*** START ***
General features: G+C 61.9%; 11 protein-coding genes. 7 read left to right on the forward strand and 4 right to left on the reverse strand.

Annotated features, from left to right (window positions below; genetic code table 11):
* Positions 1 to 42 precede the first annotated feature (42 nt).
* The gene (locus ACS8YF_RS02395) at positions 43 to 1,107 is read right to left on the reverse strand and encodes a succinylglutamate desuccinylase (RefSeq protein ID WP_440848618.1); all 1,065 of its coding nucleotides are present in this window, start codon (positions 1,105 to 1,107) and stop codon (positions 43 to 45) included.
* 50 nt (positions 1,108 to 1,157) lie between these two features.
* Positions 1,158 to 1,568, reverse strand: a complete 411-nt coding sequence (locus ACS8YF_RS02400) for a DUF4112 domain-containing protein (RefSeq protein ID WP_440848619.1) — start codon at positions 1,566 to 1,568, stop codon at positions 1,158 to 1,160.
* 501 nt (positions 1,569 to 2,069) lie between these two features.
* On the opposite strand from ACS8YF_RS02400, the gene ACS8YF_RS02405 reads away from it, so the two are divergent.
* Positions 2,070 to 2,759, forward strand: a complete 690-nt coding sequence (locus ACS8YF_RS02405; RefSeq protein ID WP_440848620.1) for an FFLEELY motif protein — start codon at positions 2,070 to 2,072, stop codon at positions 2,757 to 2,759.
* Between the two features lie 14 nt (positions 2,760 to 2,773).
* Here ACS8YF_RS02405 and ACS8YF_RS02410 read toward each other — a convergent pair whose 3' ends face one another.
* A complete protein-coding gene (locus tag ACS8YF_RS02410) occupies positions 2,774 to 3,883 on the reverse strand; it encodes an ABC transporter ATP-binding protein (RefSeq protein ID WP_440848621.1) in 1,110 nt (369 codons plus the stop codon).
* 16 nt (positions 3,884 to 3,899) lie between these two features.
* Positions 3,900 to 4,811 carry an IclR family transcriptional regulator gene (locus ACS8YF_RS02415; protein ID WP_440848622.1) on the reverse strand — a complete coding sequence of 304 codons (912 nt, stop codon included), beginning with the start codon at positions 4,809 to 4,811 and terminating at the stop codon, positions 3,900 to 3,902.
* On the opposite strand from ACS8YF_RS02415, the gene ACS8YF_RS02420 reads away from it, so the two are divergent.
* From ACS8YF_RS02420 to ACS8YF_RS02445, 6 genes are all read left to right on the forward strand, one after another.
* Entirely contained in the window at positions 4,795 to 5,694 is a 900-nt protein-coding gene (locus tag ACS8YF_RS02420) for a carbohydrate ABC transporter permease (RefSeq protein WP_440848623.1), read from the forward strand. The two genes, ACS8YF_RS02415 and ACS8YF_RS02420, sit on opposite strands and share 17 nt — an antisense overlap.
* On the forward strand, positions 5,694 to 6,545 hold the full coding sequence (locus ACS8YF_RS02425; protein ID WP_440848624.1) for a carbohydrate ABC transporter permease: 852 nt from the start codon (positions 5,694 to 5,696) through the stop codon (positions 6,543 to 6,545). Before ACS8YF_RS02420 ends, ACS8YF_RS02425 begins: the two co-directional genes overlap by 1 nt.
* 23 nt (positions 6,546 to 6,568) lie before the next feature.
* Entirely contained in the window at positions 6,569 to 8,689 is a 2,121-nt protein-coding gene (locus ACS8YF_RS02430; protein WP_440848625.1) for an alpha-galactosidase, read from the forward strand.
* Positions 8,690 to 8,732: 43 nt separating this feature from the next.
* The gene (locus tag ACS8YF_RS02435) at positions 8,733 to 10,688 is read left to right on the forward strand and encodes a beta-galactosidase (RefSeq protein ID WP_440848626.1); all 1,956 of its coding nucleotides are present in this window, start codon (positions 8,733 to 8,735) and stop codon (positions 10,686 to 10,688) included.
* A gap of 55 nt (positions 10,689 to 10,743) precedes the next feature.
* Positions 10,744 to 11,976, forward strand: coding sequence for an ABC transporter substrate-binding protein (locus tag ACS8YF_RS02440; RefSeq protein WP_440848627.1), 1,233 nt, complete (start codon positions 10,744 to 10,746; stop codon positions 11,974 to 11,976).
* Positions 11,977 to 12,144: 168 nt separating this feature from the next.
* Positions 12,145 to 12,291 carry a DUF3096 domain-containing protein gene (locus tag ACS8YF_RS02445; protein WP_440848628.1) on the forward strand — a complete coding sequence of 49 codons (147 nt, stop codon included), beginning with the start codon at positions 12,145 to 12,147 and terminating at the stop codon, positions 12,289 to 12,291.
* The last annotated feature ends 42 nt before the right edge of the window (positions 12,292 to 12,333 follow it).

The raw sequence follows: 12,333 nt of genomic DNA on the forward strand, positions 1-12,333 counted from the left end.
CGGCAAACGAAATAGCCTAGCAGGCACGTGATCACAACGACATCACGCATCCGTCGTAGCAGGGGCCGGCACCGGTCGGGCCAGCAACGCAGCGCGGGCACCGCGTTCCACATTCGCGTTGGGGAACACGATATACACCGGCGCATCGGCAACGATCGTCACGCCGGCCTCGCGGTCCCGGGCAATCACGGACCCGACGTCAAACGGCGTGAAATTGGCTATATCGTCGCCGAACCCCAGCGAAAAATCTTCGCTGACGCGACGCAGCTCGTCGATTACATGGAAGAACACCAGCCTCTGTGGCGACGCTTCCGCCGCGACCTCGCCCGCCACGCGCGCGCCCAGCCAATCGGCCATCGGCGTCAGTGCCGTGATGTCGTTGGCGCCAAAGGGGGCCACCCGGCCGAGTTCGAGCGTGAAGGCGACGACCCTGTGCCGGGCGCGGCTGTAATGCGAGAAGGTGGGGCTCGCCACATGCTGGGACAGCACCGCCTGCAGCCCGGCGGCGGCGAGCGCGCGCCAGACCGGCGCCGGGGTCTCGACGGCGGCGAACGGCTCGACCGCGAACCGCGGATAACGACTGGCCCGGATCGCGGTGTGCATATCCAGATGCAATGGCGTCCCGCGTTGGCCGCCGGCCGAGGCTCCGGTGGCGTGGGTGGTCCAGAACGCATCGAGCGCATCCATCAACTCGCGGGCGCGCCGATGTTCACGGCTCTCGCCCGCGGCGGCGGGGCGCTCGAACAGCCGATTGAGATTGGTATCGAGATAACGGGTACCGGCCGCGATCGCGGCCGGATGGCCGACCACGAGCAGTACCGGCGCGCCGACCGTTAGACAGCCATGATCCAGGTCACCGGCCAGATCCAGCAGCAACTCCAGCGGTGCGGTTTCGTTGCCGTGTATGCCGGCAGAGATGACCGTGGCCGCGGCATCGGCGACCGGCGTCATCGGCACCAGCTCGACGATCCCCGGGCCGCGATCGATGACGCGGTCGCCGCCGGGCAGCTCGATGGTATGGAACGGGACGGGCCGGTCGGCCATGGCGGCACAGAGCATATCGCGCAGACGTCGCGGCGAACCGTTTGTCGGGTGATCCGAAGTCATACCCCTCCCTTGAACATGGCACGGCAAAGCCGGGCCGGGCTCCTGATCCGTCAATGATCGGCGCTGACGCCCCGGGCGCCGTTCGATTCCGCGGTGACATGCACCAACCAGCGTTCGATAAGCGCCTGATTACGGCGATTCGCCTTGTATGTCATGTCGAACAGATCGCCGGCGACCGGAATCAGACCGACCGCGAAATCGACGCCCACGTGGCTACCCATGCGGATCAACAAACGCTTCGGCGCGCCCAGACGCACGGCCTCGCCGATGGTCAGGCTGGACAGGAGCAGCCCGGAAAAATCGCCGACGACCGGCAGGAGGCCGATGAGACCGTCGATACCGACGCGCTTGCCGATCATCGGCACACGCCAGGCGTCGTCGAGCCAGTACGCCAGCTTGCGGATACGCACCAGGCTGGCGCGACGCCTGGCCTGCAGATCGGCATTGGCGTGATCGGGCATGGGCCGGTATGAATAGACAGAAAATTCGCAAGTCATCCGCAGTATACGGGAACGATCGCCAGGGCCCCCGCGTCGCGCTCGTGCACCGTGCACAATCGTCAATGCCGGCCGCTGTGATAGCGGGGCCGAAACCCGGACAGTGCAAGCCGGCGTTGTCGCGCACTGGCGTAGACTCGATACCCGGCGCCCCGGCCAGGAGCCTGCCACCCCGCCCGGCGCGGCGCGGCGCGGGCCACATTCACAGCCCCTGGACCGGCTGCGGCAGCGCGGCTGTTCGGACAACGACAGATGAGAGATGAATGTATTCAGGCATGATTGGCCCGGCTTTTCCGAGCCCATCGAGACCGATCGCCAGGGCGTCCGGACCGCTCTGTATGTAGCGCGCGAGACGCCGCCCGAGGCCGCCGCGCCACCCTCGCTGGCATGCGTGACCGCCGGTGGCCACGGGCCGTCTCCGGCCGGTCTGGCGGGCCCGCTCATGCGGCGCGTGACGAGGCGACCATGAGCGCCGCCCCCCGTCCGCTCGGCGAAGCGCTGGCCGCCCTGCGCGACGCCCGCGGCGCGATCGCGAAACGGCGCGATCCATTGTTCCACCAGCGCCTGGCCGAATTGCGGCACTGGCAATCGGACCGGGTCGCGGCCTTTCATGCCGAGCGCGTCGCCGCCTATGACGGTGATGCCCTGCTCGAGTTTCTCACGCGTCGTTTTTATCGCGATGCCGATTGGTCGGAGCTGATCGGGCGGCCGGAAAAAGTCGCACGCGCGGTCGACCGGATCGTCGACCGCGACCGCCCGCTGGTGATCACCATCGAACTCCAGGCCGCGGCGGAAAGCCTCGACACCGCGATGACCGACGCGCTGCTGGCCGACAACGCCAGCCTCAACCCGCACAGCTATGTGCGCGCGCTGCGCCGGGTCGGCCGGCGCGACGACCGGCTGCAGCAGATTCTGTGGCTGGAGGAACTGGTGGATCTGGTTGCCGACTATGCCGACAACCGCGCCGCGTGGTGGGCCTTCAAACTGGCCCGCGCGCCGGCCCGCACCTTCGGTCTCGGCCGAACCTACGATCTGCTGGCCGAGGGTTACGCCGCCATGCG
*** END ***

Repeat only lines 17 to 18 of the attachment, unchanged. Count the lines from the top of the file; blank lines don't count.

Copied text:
* Entirely contained in the window at positions 4,795 to 5,694 is a 900-nt protein-coding gene (locus tag ACS8YF_RS02420) for a carbohydrate ABC transporter permease (RefSeq protein WP_440848623.1), read from the forward strand. The two genes, ACS8YF_RS02415 and ACS8YF_RS02420, sit on opposite strands and share 17 nt — an antisense overlap.
* On the forward strand, positions 5,694 to 6,545 hold the full coding sequence (locus ACS8YF_RS02425; protein ID WP_440848624.1) for a carbohydrate ABC transporter permease: 852 nt from the start codon (positions 5,694 to 5,696) through the stop codon (positions 6,543 to 6,545). Before ACS8YF_RS02420 ends, ACS8YF_RS02425 begins: the two co-directional genes overlap by 1 nt.